How about an African team — Senegal? Morocco? And, oh, Canada finished ahead of Mexico and the U.S. in qualifying.

“Things are so crazy in the world,” said Raúl Gil, who will welcome fans to his Westside restaurant, El Zarape. “Why not in the World Cup?”

Here is the Arlington Theatre’s schedule:

-U.S.A. vs. Wales, Monday, Nov. 21, 11:00 a.m.

-Netherlands vs. Ecuador, Friday, Nov. 25, 8:00 a.m.

-U.S.A. vs. England, Friday, Nov. 25, 11:00 a.m.

-France vs. Denmark, Saturday, Nov. 26, 8:00 a.m.

-Argentina vs. Mexico, Saturday, Nov. 26, 11:00 a.m.

-Spain vs. Germany, Sunday, Nov. 27, 11:00 a.m.

-U.S.A. vs. Iran, Tuesday, Nov. 29, 11:00 a.m.

-All Round of 16 (Dec. 3-6), Quarterfinals (Dec. 9-10) and Semifinal matches (Dec. 13-14).

-Third Place match (Dec. 17, 7 a.m.) and Final (Dec. 18, 7 a.m.).

END OF THE ROAD: The college soccer season came to a disappointing end for UCSB. Two late-season losses at UC Riverside — including a 1-0 setback in Saturday’s Big West championship match — cost the Gauchos (10-4-6) a berth NCAA men’s tournament. They had a 2-1-1 record against the rest of the tournament field, including a 3-1 win over No. 8-seeded Oregon State. Noting that UCR is matched against Portland, with the winner going to Oregon State, Gaucho forward Finn Ballard McBride said, “I feel we could have gone far in the tournament.” Ballard McBride scored 13 goals, ranking him fourth in the nation, but UCR denied him Saturday. The senior from Sydney will be pulling for Australia’s Socceroos in the World Cup. He’s hoping France, the favorite in their group, will be the latest defending champion to underperform.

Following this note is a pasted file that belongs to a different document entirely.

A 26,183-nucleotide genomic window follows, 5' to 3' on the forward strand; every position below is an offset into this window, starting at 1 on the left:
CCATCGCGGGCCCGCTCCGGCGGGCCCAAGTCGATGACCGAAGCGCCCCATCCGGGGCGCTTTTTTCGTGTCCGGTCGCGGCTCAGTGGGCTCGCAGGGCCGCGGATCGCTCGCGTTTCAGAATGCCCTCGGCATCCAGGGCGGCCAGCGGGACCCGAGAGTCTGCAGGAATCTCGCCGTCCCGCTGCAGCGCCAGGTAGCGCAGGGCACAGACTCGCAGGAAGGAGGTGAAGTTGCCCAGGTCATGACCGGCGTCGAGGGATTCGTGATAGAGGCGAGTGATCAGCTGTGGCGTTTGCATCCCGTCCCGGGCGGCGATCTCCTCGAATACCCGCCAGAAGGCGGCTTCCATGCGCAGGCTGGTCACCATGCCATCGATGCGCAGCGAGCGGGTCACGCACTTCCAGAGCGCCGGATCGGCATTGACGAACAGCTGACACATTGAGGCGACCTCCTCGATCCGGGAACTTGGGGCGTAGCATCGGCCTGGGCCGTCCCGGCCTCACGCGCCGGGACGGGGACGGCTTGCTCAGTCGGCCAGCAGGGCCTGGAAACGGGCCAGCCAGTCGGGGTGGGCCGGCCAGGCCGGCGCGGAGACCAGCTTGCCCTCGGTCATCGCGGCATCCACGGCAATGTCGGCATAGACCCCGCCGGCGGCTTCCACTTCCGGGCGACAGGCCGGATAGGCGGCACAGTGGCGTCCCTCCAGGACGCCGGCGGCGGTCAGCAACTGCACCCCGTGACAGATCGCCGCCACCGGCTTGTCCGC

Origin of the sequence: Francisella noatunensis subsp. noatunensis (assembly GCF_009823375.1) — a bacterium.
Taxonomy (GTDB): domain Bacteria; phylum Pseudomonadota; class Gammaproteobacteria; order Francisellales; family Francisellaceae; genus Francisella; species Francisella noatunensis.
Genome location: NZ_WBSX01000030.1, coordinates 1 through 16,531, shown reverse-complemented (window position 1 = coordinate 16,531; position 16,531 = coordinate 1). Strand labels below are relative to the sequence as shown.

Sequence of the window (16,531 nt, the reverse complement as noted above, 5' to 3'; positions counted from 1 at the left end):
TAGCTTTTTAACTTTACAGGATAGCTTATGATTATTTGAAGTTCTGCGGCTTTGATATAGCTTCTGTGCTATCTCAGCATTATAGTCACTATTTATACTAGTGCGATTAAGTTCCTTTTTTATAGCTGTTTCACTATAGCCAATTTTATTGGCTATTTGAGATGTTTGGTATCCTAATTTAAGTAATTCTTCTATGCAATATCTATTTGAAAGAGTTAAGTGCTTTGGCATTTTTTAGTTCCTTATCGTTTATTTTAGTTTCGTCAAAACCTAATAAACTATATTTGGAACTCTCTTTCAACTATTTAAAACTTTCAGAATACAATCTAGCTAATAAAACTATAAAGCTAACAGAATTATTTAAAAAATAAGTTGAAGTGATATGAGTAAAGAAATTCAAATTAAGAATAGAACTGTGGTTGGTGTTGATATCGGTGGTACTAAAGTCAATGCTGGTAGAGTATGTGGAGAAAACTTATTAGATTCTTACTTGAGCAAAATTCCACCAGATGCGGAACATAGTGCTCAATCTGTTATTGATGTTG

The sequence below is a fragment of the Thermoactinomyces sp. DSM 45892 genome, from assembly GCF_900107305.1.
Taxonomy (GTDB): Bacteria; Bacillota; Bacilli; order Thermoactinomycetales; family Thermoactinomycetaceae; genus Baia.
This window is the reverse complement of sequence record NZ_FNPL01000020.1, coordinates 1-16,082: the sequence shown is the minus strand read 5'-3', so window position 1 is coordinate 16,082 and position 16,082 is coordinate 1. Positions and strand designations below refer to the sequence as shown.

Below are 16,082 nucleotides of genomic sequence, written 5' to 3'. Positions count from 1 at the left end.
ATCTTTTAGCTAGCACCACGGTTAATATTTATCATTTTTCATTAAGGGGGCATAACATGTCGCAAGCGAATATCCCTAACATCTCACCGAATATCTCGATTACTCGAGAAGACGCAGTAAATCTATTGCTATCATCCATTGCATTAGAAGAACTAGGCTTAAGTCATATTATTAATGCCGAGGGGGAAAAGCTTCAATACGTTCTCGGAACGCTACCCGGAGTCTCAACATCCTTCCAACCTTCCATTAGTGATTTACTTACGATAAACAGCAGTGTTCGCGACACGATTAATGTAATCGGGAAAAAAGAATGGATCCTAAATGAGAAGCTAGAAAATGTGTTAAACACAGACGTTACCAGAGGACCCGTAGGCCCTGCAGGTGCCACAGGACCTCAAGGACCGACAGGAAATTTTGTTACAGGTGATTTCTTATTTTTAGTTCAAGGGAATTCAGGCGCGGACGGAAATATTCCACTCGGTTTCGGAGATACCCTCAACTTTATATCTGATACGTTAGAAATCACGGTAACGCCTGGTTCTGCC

IN THE HUNT: Several area teams are still experiencing postseason success. Westmont College women’s soccer (14-0-3) is bound for the NAIA championships after defeating Ottawa (Arizona) 2-1 in the Golden State Athletic Conference final. The Warrior volleyball team (22-6) also received an NAIA invite. Bishop Diego High’s football team (9-3) will play a CIF Division 3 semifinal game on Friday (Nov. 18) at Upland after upsetting previously unbeaten El Modena, 31-21. SBCC expects to receive a bid to a community college football bowl game (Nov. 26 or Dec. 3); the Vaqueros (9-1) reeled off nine consecutive victories and claimed an outright American Pacific League title by shellacking Santa Monica last Saturday, 65-27. UCSB women’s volleyball is still in season; the Gauchos (14-2 in the Big West) will host a showdown against Hawai‘i (15-1) on Nov. 25.